Immunohistochemical analysis of FOXP1 protein in 128 cases of solid tumors identified a variety of different staining patterns, as has been seen with other tumor suppressor genes, such as p53 and p27Kip1. Nuclear, nuclear and cytoplasmic, exclusively cytoplasmic, and complete loss of expression were observed in a range of tumor types. Particularly prevalent was a heterogeneous pattern of FOXP1 expression, both in terms of the proportion of positive cells, intensity of staining, and the proteins subcellular localization, even within a single case. The immunostaining data were consistent with the FOXP1 mRNA expression profiles obtained from the matched tumor/normal array experiment.

Mutations in the VHL gene at 3p25 cause a predisposition to the development of a number of different tumor types, including renal tumors. In addition, the VHL gene is also mutated in 57% of sporadic RCC (72). Three of the four cases of clear-cell RCC known to have either mutations in the VHL tumor suppressor gene or VHL syndrome expressed nuclear FOXP1 protein. A genetic locus, NRC-1, within chromosome 3p12 has already been shown to functionally mediate tumor suppression independently of VHL mutation in RCC (73), whereas loss of heterozygosity in a region containing the FOXP1 locus at 3p13–14 has been widely reported in RCC (summarized in Ref. 74). It is possible that loss of FOXP1 expression may either represent or contribute to an additional VHL independent pathway in renal tumor formation.

Immunostaining of COS cells transfected with the FOXP1 cDNAs suggested one mechanism by which the FOXP1 protein could be localized to the cytoplasm. The FOXP1 protein containing an NH2-terminal deletion encoded by the pAB196 cDNA was predominantly cytoplasmic in location despite containing both potential nuclear localization sites. Thus, a region in the FOXP1 NH2 terminus is important for its nuclear retention, and alternative splicing may be one mechanism by which the subcellular localization of this protein is regulated.

In an abstract describing preliminary experiments, we reported apparent colocalization of the FOXP1 protein with the p27Kip1 and p21Waf1 proteins in double immunofluorescent labeling experiments performed on COS transfectants (75). However, we have not subsequently confirmed this finding, which appeared to have been an immunostaining artifact caused by antibody JC12 (IgG2a), binding both IgG2a and IgG1 secondary antibodies.

While this manuscript was under review, a paper was published describing the cloning and characterization of the mouse Foxp1 and Foxp2 genes (76). The human and mouse proteins share 97% identity, with the exception of a stretch of 30 glutamine residues present in the NH2 terminus of the mouse Foxp1 sequence. This study characterized the expression of Foxp1 mRNAs and demonstrated that Foxp1 acts as a transcriptional repressor of the lung-specific mouse CC10 and human SP-C promoters (76). The transcriptional repression domain contained the novel zinc-finger motif, located between amino acids 251 and 490, NH2-terminal to the winged-helix/forkhead DNA binding domain (76). These data suggest that FOXP1, like Foxp1, may function as a transcriptional repressor and may also have an important role in spatially restricting the expression of genes in lung epithelium.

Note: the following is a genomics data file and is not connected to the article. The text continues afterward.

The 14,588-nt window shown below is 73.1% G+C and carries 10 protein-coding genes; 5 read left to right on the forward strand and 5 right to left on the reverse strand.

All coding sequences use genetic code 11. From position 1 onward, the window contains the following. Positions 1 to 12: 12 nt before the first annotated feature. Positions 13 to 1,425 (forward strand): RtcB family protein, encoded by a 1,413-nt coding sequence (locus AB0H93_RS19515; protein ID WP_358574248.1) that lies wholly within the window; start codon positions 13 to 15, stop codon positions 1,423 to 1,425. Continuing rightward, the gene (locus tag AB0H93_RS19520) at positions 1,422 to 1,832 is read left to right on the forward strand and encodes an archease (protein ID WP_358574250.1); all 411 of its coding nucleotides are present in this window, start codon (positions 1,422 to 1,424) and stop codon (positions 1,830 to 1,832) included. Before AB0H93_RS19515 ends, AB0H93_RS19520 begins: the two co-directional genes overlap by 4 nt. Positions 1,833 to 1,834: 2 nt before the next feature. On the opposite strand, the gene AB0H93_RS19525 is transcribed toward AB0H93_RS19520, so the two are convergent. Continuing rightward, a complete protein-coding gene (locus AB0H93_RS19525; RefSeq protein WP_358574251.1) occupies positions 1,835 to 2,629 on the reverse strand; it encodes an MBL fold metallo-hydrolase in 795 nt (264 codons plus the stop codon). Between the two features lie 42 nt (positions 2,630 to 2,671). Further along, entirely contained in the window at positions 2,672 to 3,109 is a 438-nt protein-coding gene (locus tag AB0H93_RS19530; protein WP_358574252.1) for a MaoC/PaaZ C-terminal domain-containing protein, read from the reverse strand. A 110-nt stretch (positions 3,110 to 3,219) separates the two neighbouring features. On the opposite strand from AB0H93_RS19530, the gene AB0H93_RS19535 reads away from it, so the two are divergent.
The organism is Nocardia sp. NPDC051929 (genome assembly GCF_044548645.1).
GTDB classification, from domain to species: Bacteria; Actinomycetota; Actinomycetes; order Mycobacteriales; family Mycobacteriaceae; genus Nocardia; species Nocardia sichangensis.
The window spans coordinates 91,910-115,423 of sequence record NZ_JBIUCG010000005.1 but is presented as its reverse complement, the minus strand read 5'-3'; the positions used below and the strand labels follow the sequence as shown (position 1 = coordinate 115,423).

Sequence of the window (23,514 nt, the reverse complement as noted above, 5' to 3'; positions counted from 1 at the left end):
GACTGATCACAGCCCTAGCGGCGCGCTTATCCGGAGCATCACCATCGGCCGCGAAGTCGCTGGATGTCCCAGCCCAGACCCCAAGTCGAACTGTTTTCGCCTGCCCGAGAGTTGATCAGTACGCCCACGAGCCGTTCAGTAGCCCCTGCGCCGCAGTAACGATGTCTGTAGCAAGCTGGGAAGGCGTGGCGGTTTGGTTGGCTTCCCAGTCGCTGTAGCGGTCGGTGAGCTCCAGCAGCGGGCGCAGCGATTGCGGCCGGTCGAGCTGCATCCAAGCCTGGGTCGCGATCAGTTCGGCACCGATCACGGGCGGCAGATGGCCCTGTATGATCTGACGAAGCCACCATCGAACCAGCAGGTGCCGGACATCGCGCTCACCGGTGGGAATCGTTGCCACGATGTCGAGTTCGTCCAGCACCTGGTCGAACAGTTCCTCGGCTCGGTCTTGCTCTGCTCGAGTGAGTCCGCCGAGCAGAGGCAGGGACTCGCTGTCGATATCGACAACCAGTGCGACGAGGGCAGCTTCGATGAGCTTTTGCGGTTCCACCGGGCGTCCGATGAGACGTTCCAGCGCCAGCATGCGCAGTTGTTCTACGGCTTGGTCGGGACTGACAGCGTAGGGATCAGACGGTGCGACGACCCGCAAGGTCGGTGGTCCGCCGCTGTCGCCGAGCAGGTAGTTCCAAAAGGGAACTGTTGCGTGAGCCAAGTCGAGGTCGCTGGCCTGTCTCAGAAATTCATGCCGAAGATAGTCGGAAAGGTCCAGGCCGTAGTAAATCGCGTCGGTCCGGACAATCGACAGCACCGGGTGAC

In conclusion, our initial study of FOXP1 indicates that this novel transcription factor, the gene for which maps to a region exhibiting LOH in human cancer, shows abnormal expression patterns in solid tumors. However, additional studies are required, e.g., identification of loss of function mutations, inactivation in familial and sporadic tumors, and rescue of the tumor phenotype by the wild-type allele, to confirm its biological role as a tumor suppressor gene.

Fig. 1.

Western blotting of recombinant proteins and cell lysates with monoclonal antibody JC12. A, antibody JC12 reactivity with recombinant proteins expressed from each of the isolated cDNA clones. There is no reactivity with the pBK-CMV empty vector. In B, the antibody detects an Mr 85,000 protein in nuclear (nuc) tonsillar extracts.

Fig. 1.

Western blotting of recombinant proteins and cell lysates with monoclonal antibody JC12. A, antibody JC12 reactivity with recombinant proteins expressed from each of the isolated cDNA clones. There is no reactivity with the pBK-CMV empty vector. In B, the antibody detects an Mr 85,000 protein in nuclear (nuc) tonsillar extracts.

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Fig. 2.

Sequence analysis of the FOXP1 protein. A, amino acid sequence of the predicted protein product encoded by the cDNA in plasmid pAB195. Phosphorylation sites for protein kinase C (PKC), cdk protein kinase (cdk), and NLS are indicated underneath the protein sequence. B, schematic diagram of the FOXP1 protein indicating the location of predicted domains and motifs. The internal deletions within the proteins encoded by plasmids pAB196 and pAB199 are indicated by bars.

Fig. 2.